Aeropostle 26.3
Arizona 25.6
Pampers 24.5
Versace 24.5
Urban Outfitters 24.5

 

A few interesting points from the longer list of brands are:

The oldest brand, “Maxwell House Coffee”, has an average age of 66. (If anything, this mean age is actually conservative, as the age question gets coded as 66 for anyone answering that they are “65 or older”). This is a typical technique in OdinText, choosing the mid-point to calculate the mean if the data are in numeric ranges, as is often the case with survey or customer entry form based data.

The Youngest brand on the list, “Urban Outfitters”, with an average age of 24 also probably skews even younger in actuality for the same reason (as is standard in studies representative of the US General Population, typically only adults aged 18+ are included in the research).

Dr Pepper is in the exact middle of our list  (46 years old). Brands like Dr. Pepper which are in the middle (with an average age close to the upper range of Generation X) are of course popular not just among those 46 years old, but are likely to be popular across a wider range of ages. A good example, Coca-Cola also near the middle, mentioned by 156 people with an average age of 45, is pulling from both young and old. The most interesting thing then, as is usual in almost any research, is comparative analysis. Where is Pepsi relative to Coke for instance? As you might suspect, Pepsi does skew younger, but only somewhat younger on average, mentioned by 107 consumers yielding an average for the brand of 43. As is the case with most data, relative differences are often more valuable than specific values.

If there are any high level category trends here related to age, they seem to be that Clothing brands like Urban Outfitters and Versace (both with the youngest average age of 24), Aeropostale (26), and Forever 21 (Ironically with an average age of 26), and several others in the clothing retail category tend to skew very young. Snack Food especially drinks like Arizona Ice Tea (age 25), and Naked Juice (29), as well as web properties (Bing and YouTube both 29), and electronics (obviously PlayStation 29 and slightly older Nintendo 31 being examples), are associated with a younger demographic on average.

In the middle age group, other than products with a wide user base like major soda brands, anything related to the home, either entertainment like Time Warner Cable or even Hulu (both 45), or major retailers like Wegmans and Wal-Mart (also both 45), are likely to skew more middle age.

The scariest position for a brand manager is probably at the top of the list, with average age for Maxwell House, and Hunts (both 66), Stouffers and Marie Callender's (both 64), the question has got to be, who will replace my customer base when they die? What we see by looking at the data are in fact that a slight negative correlation between age and number of mentions.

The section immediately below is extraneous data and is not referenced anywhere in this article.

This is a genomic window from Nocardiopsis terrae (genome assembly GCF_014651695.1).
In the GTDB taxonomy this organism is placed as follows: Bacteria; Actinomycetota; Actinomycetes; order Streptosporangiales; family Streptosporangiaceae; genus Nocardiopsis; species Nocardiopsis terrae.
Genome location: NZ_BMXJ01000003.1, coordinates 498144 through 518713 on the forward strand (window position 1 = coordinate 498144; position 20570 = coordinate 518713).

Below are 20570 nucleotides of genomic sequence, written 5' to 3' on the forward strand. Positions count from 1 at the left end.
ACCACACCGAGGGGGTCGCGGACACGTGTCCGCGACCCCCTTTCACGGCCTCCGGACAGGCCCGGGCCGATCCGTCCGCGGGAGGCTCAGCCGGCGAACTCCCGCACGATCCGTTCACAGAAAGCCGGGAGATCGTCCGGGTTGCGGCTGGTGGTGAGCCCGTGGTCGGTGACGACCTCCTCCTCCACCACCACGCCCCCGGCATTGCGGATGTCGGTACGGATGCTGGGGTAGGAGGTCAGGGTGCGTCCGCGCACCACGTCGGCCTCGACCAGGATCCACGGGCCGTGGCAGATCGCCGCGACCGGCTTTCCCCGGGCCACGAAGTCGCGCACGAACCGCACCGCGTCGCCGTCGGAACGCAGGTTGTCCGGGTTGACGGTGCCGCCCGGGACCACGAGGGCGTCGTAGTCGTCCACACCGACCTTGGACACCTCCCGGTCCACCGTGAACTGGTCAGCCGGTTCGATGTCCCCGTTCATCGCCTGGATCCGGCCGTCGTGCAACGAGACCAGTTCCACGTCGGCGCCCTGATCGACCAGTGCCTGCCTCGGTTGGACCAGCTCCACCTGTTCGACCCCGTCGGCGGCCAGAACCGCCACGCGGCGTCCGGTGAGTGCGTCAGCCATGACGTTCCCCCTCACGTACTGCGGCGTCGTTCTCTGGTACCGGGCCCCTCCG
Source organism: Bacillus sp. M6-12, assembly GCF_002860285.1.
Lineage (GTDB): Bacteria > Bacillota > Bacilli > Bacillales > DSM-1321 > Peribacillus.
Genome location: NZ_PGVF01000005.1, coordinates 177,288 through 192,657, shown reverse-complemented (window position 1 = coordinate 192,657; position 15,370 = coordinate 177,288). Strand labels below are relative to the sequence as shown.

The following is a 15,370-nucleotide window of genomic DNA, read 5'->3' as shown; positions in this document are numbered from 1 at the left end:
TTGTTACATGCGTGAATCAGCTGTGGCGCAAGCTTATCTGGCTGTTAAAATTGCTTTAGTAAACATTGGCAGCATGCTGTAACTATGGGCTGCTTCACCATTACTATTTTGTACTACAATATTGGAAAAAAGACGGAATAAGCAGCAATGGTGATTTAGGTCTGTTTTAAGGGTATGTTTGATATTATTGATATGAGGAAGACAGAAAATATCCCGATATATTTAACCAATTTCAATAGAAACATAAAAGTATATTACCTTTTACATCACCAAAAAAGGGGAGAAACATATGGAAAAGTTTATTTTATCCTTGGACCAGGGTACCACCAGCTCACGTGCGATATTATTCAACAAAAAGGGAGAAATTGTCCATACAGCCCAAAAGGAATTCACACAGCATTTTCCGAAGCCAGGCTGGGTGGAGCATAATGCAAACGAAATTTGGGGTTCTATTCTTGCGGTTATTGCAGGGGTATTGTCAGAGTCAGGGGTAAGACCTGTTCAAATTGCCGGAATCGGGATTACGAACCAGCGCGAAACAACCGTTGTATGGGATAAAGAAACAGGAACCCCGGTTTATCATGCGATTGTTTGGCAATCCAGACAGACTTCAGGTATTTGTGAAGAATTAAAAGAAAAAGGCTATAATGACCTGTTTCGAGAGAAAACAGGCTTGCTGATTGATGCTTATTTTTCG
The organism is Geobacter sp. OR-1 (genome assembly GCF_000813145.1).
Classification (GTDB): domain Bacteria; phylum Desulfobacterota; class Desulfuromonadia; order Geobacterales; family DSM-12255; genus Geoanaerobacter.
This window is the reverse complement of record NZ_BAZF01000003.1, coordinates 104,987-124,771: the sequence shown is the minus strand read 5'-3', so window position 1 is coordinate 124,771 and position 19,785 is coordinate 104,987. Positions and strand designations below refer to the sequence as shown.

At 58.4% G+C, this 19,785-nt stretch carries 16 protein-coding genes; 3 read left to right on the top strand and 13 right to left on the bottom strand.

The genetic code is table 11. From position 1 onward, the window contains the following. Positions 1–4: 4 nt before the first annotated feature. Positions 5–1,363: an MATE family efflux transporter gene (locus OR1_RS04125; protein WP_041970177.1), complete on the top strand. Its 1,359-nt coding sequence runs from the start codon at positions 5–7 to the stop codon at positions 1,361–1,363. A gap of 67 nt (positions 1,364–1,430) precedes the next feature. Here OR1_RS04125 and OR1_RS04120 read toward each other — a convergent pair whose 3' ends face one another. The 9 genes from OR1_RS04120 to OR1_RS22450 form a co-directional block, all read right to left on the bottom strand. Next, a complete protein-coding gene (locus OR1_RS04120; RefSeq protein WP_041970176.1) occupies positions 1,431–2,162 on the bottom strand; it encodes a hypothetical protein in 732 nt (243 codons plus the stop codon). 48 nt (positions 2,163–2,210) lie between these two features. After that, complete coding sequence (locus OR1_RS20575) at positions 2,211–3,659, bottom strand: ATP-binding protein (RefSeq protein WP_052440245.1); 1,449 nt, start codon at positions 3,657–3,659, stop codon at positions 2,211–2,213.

Again, it’s often the comparative differences that are interesting to look at, and of course the variance. Take Coca-Cola VS Pepsi for instance, while their mean ages are surprisingly close to each other at 45 and 43 respectively, looking at the variance associated with each gives us the spread (i.e. which brand is pulling from a broader demographic). Coca-Cola with a standard deviation of 14.5 years for instance is pulling from a wider demographic than Pepsi which as a standard deviation of 12.9 years. There are several ways to visualize these data and questions in OdinText, though some of our clients also like to use OdinText output in visualization software like Tableau which can have more visualization options, but little to no text analytics capabilities.

Co-Occurrence (aka Market Basket Analysis)

Last but not least, looking at which brands are often mentioned together, either because they are head to head competitors going after the exact same customers or because there may be complimentary (market basket analysis type opportunities if you will) can also certainly be interesting to look at. Brands that co-occur frequently (are mentioned by the same customers), and are not competitors may in fact represent interesting opportunities for ‘co-opetition’.  You may have noticed more cross category partnering on advertising recently as marketers seem to be catching on to the value of joining forces in this manner. Below is one such visualization created using OdinText with just the Top 20 brand mentions visualized in an x-y plot using multi-dimensional scaling (MDS) to plot co-occurrence of brand names.

Text Analytics of Brands with OdinText

Hope you enjoyed today’s discussion of a very simple text question and what can be done with it in OdinText. Come back again soon as we will be giving more tips and mini analysis on interesting mixed data. In fact, if there is significant interest in today’s post we could look at one or two other variables and how they relate to brand awareness comment data tomorrow.